The DNC has announced a new rule for participating in the primary debates for the 2020 presidential nomination: candidates must raise the majority of their money from "grassroots" donors who make small-money donation.
They have yet to define what this will mean, and there's a lot of potential ways this could go wrong, but as Bernie Sanders' 2016 digital fundraising manager writes in a detailed analysis in The Intercept, some of the most obvious problems (billionaires gladly losing money in fundraising appeals, spending $2 in advertising to raise $1 in small-money donation) don't seem to work. There's also a lot of potential Super PAC shenanigans that would need to be headed off.
Based on the 2016 and 2018 cycles, here are the candidates that could qualify: Reps Alexandria Ocasio-Cortez and John Lewis; and Senators Bernie Sanders, Kamala Harris, Elizabeth Warren and Jeff Merkley.
Not only is this a hopeful sign that the Dems are going to reduce their reliance on the big-money donor class, it's also pretty exciting to learn that "being popular amongst lots of ordinary voters" is going to be a criteria for nomination.
It may seem like this is a meaningless distinction; money is money, and money (for better or worse) helps win elections. But focusing on this aspect of 2020 Democrats' finances is important, because they're going against the only president of the modern era to ever win the White House by relying mostly on small-dollar donations. Donald Trump won in 2016 with 53 percent of his campaign's money — even including his self-funding — coming from people donating $200 or less.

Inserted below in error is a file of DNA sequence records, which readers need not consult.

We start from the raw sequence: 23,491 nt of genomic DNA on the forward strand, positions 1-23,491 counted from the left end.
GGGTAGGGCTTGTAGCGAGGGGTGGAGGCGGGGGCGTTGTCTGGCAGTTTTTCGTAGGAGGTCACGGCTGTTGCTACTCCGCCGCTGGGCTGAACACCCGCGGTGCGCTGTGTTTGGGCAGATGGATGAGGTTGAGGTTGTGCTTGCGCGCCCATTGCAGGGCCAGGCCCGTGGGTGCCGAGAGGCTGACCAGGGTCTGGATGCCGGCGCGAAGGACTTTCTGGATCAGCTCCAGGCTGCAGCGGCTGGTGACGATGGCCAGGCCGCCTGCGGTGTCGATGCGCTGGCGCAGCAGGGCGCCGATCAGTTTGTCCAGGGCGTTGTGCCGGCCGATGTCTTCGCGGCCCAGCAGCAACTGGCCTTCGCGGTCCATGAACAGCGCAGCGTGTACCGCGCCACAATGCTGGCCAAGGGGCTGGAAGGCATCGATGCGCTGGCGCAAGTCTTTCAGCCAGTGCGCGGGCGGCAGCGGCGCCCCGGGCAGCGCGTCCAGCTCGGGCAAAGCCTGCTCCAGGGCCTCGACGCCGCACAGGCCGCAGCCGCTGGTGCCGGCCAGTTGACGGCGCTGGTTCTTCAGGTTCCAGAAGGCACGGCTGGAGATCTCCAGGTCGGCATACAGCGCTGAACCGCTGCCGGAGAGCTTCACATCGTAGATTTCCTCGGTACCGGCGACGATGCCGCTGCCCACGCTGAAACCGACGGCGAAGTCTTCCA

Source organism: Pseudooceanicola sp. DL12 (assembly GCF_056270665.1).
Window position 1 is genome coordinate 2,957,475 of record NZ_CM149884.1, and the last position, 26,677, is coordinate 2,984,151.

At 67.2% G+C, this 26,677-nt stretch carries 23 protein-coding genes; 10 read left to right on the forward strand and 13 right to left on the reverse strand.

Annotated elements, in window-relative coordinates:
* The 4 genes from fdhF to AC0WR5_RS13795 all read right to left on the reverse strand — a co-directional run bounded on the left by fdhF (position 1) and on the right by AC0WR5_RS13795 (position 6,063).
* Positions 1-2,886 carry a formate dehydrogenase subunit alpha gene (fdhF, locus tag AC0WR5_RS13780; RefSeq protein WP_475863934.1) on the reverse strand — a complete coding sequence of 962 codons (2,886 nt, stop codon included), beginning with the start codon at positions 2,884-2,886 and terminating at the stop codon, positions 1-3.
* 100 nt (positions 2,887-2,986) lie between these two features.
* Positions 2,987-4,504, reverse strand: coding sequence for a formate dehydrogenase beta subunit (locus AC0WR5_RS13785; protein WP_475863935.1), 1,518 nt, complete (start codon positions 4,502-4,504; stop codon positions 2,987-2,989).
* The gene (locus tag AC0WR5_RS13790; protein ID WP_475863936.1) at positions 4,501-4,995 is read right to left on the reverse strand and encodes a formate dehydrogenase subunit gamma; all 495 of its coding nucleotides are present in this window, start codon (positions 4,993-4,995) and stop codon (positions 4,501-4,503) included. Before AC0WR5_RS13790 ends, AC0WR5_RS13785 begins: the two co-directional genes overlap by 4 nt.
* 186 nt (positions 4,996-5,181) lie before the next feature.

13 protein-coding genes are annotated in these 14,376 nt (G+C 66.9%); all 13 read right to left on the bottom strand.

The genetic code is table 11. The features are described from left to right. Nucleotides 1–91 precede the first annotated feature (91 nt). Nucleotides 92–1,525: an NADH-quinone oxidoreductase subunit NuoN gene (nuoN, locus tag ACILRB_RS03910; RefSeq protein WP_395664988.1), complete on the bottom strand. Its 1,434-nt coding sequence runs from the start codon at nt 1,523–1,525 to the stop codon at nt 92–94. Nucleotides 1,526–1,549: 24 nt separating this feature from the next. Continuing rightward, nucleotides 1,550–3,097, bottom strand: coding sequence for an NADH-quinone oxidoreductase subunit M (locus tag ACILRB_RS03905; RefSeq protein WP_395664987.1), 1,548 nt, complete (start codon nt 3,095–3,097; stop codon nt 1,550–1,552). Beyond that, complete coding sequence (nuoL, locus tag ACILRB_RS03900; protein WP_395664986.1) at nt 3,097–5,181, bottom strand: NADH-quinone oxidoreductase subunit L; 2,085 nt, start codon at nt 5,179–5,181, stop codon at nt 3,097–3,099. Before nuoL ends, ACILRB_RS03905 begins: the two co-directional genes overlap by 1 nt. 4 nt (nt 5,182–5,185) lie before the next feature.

Trump has been even more prolific with grassroots donations as he gears up for his re-election campaign. Of the nearly $86 million Trump has raised in individual contributions to his campaign and joint fundraising account with the Republican Party since he took office, $62 million, or 72 percent, has come from small-dollar donations.
Behind this money is something that can't be bought: supporter enthusiasm. Increasingly, money alone is not enough to win elections; it's about how much of the money comes from small-dollar donors, and what else those donors do for the campaign.
Generally speaking, people make small contributions to candidates because they believe in their message or candidacy and want them to win. That also means it's easy for a campaign to convert their donors into volunteers, and vice versa, as O'Rourke did in his race against Texas Sen. Ted Cruz. Cultivating donors and activists gets people excited and invested in the race, enabling them to give repeatedly, to evangelize for the candidate, and to do anything else the campaign asks for help with in order to win.
The DNC Is Putting Its Thumb on the Scales Again — This Time in the Right Direction [Michael Whitney/The Intercept]